Some people might travel to 50 different countries and have pages covered with colorful stamps on their passport, some people step into different conferences or workshops, while others flip through hundreds of pages of books, all to simply learn about life.
What has truly struck me is when I learned what a one-hour yoga class can do not just to my physical shape but to my perception of life. I was in the middle of taking my summer classes in college when I decided to give yoga another try. My only intention was to get in shape and to possibly get on a “different plane of existence.” I was in the midst of dealing with body image issues and working out at least three times a week to get instant results before my bikini online order shipped.
But what I was not prepared for were the many life lessons I learned from attending these classes in the just three months, and I have chosen to share them with you:
1. Honor your body for all it has done for you
Every body part is used during yoga to show that every part matters. Although every person in the room has a different type of body, it does not affect the way they perform. Most people complain about their thighs looking too big, their toes looking a little weird or their arms looking too flabby. But what they have never acknowledged is what these body parts have done for them in their lives for so many years.
Thank your huge thighs for cycling you to the grocery store to get you the food you love, be grateful for your toes for taking you to classes to learn something you’re passionate about each day and love your flabby arms for being there with you at work so that you can pay your bills on time. We, as human beings, are so focused on our outward appearance that we neglect the function of every part on our body we call “ugly.”
2. Drop your ego
While doing yoga, we’re constantly told to “drop the ego” at all times by the yoga instructor. We would sometimes push ourselves to do a bird-in-paradise yoga pose to show the person next to us that we’re a better yogi than them without recognizing our limitations. It’s easy to let the ego get in the way of achieving our true desires by pursuing something that is seen as impressive by other people. When we set our intentions to impress others, we might fall and see this failure as an embarrassment. But when we set our intentions to grow and be better at what we’re doing, we fall and see this failure as a learned lesson.
3. Savor the journey
We live in a world where results are highly emphasized. We struggle for weeks, and we sacrifice our sleep schedules for that one test that determines our admission to grad school. We judge an entire album by skipping through songs without going through every single one of them. We glance over a painting for a second without acknowledging all the hard work that the artist has done. We are so quick to get excited over what is going to happen next in a couple of days, or even years, without being aware that we are in fact where we wanted to be just two years ago. In yoga, there is no such thing that one pose is more important than the others because every pose plays a contribution to how our whole body works by the end of the class. The same thing goes for our life journey; every person, every encounter and every moment can contribute to where we end up in our lives.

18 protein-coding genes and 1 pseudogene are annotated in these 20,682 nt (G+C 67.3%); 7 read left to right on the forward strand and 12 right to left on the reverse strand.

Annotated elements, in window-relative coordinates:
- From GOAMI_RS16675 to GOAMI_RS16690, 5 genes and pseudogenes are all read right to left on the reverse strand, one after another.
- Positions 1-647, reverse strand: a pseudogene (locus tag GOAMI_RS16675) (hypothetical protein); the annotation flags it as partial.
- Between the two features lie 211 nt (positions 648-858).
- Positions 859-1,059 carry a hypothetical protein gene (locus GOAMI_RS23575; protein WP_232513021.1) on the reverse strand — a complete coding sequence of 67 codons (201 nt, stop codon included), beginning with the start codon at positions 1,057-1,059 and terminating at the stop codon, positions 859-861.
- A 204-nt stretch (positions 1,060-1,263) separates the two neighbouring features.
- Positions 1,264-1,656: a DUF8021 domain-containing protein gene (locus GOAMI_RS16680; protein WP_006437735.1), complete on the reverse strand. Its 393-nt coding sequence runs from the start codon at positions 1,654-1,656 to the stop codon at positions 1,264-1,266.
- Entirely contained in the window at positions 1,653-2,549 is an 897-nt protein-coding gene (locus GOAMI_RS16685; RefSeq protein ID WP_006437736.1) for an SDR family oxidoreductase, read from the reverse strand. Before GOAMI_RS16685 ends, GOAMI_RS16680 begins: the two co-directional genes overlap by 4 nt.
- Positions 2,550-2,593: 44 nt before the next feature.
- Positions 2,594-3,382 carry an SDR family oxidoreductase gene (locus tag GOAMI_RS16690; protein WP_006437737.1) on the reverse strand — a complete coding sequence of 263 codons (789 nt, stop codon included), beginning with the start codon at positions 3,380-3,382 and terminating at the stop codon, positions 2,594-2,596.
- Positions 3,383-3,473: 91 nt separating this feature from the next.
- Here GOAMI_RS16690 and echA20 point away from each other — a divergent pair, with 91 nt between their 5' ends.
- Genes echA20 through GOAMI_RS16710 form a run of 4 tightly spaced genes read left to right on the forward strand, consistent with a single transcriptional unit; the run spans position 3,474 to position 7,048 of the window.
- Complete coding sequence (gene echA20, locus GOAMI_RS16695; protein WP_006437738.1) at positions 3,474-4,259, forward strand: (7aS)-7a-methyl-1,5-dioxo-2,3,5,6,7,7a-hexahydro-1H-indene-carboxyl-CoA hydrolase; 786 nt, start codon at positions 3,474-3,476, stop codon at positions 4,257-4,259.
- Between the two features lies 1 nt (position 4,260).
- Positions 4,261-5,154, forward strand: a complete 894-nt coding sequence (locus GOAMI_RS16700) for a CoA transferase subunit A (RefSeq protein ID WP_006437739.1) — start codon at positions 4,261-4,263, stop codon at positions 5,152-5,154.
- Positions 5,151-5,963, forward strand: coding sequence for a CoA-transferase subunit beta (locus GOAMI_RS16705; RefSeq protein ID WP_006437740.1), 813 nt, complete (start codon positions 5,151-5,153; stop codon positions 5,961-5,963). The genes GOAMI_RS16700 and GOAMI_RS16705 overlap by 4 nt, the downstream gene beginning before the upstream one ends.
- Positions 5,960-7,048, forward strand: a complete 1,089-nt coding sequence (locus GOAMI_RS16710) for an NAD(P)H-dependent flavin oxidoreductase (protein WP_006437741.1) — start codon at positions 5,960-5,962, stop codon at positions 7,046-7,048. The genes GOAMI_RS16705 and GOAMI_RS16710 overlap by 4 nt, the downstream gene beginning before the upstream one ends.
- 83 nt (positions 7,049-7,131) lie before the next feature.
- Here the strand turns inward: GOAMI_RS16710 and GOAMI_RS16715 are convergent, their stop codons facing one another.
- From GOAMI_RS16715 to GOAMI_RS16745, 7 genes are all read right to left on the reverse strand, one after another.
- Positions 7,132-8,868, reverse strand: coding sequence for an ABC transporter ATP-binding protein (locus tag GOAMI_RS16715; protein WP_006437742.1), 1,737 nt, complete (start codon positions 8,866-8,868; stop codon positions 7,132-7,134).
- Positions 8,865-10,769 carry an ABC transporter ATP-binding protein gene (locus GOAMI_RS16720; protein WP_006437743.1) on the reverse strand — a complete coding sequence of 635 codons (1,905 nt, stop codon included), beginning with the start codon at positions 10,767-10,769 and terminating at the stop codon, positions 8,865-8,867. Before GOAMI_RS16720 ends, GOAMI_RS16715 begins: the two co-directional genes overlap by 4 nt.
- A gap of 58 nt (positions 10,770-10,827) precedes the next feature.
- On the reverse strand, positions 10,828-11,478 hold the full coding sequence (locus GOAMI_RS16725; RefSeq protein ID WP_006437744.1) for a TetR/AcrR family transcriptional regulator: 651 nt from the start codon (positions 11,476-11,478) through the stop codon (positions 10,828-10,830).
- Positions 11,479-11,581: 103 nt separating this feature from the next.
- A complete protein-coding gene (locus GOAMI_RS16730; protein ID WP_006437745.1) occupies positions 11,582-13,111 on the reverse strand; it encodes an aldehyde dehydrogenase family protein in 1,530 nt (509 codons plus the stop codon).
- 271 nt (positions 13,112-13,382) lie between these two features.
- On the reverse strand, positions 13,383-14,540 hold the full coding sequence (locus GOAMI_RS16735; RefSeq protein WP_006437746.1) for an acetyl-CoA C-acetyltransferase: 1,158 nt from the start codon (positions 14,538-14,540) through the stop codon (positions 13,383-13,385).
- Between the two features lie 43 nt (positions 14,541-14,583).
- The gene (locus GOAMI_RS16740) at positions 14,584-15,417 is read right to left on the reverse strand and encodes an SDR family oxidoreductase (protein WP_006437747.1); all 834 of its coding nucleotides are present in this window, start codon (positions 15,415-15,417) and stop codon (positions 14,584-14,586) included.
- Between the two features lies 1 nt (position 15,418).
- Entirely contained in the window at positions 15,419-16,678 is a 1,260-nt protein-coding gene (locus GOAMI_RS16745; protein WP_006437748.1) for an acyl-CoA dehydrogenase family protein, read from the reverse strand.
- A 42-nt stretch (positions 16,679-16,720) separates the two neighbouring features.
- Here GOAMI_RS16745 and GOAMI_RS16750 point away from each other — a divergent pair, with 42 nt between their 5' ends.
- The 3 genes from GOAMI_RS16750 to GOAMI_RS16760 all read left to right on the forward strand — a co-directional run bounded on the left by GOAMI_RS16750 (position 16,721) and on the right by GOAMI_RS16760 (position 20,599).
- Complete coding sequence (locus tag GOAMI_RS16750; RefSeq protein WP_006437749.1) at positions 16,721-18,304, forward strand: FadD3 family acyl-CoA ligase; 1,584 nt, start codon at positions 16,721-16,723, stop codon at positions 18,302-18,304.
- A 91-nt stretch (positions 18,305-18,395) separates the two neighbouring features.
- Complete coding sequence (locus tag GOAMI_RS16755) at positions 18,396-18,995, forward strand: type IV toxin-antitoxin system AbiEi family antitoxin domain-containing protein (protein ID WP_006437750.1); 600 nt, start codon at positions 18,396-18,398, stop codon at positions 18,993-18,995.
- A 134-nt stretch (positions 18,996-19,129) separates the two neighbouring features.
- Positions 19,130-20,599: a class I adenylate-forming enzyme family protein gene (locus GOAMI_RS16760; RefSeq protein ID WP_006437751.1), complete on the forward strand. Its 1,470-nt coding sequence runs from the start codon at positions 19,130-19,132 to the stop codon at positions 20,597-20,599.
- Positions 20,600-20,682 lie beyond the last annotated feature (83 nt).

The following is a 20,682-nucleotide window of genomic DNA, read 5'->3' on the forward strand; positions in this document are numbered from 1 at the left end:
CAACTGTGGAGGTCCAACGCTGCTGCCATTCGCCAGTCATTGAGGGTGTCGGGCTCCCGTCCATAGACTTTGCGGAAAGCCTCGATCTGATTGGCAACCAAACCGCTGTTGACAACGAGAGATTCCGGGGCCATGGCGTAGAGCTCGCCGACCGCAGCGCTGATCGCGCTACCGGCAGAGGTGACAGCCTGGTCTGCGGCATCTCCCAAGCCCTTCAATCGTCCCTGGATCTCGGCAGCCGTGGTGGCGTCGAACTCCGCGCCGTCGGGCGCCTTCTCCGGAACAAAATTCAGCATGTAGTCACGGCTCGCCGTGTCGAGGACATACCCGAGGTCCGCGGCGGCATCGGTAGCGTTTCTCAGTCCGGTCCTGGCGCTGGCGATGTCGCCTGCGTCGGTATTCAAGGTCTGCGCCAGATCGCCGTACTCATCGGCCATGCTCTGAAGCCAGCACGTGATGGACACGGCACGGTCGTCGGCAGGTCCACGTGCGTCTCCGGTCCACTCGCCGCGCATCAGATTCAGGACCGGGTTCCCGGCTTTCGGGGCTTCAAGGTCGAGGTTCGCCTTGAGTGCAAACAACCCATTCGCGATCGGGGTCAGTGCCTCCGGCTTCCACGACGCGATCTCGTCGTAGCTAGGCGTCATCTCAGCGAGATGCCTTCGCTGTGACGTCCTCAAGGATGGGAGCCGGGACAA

As much as we want to be convinced by others to keep these, we can’t create the thrill that was not even there in the first place.
4. If something isn’t working, you have the power to change it
Being aware that we have options are crucial. Variations are offered in all yoga classes, which means that we are not bound to creating that one specific pose while forcing our knees to take the pain. Remember the phrase, “poses are optional, but breathing isn’t”. We can have the best job that any person could die for or even date a guy that any girl would chase after. But when we have to sacrifice being in a toxic environment where we’re looked down upon by our boss or a relationship where our efforts are not appreciated, we’re just lying to ourselves. As much as we want to be convinced by others to keep these, we can’t create the thrill that was not even there in the first place. It’s never worth it to go through a series of unwanted emotional experience for the sake of impressing other people.
5. You are stronger than what you give yourself credit for
I had always been aware of how inflexible I was when I failed to do a front roll in 10th grade. This experience used to make me think that yoga was not suitable for a girl like me. But what shocked me the most was when I succeeded at doing a pigeon pose and other poses without using a yoga block. I had to use a yoga block during my first few classes, but with time, my flexibility got better. I have grown stronger with each try. This is the same for work, academics and relationships. We get so worried about not giving our best effort to our bosses, or not doing the best we can when it comes to classes or not saying the best things to our partners. At the end of the day, we are indeed our own worst critiques when in fact, others may not think of our mistakes as much as we would love to think of them.
Yoga shows how much you believe in yourself and how much you value yourself. After all, you wake up in the morning and walk to yoga for YOUR OWN practice, YOUR OWN health benefits and YOUR OWN mental health. Therefore, never forget to dress up for YOURSELF, learn for YOUR OWN growth and ditch the toxic environment for YOUR OWN benefits.